With concerts and festivals having been cancelled, many disabled people continuing to isolate and charities in need of urgent funds due to the coronavirus pandemic, musicians and charities have come together to host a variety of virtual gigs to keep music lovers entertained and vital money raised for good causes.
We round-up three disability charities that have launched virtual gigs for disabled and non-disabled live music fans to enjoy from the comfort of their own homes.
Gig Buddies virtual music festival Coronavirusfest
Gig Buddies – the volunteering befriending programme set up by national charity Stay Up Late to help people with learning disabilities access mainstream music gigs – is hosting a virtual music festival called Coronavirusfest.
The online music festival launched back in March aims to keep people with learning disabilities connected through music while venues are closed.
The lockdown has meant that many people with learning disabilities, who were already facing isolation due to a range of factors, are more alone than ever before.
At the same time, many performers are now also facing difficulties with their mental health and finances because they can’t perform or teach as they used to. That is why the charity is calling on student musicians to perform at its virtual music festival.
It offers musicians the opportunity to continue to perform, rehearse their material and promote themselves, whilst providing entertainment and connection to people with learning disabilities.
Coronavirusfest takes place every Monday, Wednesday and Friday at 8pm and 9pm. It is open to musicians of all abilities, with and without learning disabilities, allowing them to perform a short gig via Facebook Live.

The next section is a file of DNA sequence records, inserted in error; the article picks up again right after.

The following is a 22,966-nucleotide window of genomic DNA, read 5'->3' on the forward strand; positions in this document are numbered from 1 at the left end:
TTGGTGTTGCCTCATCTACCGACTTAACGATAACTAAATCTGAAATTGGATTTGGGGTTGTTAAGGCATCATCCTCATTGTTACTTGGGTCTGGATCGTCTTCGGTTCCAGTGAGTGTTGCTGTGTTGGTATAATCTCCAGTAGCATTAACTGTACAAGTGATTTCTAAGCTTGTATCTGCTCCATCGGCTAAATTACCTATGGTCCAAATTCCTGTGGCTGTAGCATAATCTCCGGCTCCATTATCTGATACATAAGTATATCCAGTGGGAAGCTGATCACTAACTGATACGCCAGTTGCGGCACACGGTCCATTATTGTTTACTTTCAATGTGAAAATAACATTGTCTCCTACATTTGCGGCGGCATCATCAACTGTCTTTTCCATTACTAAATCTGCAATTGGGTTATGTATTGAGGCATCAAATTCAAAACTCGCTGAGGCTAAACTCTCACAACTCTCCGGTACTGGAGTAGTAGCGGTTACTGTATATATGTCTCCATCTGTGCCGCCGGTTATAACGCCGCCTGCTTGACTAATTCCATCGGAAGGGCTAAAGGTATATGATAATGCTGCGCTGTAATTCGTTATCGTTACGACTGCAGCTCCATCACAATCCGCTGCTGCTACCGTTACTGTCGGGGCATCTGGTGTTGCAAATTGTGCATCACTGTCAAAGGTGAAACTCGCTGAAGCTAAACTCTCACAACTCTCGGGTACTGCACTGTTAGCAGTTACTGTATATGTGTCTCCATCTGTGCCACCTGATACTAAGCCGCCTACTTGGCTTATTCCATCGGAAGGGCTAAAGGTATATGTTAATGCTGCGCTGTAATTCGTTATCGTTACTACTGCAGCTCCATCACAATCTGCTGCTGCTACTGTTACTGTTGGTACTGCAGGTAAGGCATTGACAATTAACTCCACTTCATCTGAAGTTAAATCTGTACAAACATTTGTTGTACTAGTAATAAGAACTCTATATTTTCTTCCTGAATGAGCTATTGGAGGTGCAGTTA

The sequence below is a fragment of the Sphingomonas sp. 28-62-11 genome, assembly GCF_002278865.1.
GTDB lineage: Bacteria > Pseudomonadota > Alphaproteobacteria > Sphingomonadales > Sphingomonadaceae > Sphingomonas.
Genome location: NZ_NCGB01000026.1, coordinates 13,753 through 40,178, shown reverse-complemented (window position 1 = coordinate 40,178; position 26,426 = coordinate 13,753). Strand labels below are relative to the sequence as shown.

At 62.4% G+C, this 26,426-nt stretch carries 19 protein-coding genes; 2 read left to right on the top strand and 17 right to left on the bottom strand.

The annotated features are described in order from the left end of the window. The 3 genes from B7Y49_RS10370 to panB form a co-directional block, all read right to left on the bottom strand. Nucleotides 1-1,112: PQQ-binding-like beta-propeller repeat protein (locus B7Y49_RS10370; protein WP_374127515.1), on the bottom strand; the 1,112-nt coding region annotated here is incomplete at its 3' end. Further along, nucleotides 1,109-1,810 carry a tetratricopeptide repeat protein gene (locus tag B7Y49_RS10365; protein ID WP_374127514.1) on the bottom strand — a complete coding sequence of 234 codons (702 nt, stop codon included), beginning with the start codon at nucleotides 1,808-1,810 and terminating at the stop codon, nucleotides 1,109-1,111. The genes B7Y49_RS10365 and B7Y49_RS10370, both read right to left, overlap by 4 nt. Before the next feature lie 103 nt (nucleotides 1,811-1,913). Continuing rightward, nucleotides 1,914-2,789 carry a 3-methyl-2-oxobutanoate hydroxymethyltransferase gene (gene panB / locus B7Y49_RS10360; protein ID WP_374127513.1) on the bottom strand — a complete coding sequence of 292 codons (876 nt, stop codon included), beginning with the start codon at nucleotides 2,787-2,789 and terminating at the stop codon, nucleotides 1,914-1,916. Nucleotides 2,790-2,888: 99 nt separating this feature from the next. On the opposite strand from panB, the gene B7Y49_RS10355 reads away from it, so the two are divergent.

To watch the virtual gigs and for further information on how to sign up to perform, visit the Coronavirusfest Facebook page.
In addition, Gig Buddies has launched an emergency appeal to help people with a learning disability get a smartphone to gain access to Gig Buddies’ online community. To donate, visit Gig Buddies Emergency Appeal COVID-19 webpage.
Children’s hospice runs Naomi & Jack’s sessions
Naomi House and Jacksplace, a children’s hospice and respite centre based in Hampshire, has launched virtual gigs to raise money for its vital support services during the coronavirus crisis.
Due to the outbreak, the hospice had to suspend all respite services and fundraising events. Fortunately, in mid-May, Naomi House children’s hospice reopened to provide emergency respite to families, taking in the South’s most medically vulnerable children to assist families in times of crisis. But it still needs funds to help it stay open.
The Naomi & Jack’s sessions first began on 30th March and have continued every weekday evening ever since. The organisation has been working with local musicians, who stream live gigs via their Facebook pages each night, asking viewers to make donations to the charity.
Since the virtual gigs began seven weeks ago, the Naomi House & Jacksplace sessions has raised £9,500.
To find out the line-up for sessions in the coming weeks, visit the Naomi House website.
Diverse Abilities’ Sing to Raise 2020 events
Diverse Abilities is a charity supporting children and adults who have physical and learning disabilities in Poole, Bournemouth and surrounding areas in Dorset. Services it provides include education, care, therapy, supported living, financial advice and much more.
During May, the charity has been hosting the Sing to Raise 2020 event, where it streamed five live virtual gigs to raise money during the pandemic.
Friday 29th May was the fifth and final performance by DJ Aaron Gibson, which you can still be watched on the Diverse Abilities Facebook Page. This is also where you can make a donation by pressing the ‘donate’ button.
You can also donate and catch up on the other previous virtual gigs by visiting the Diverse Abilities website.
By Emma Purcell
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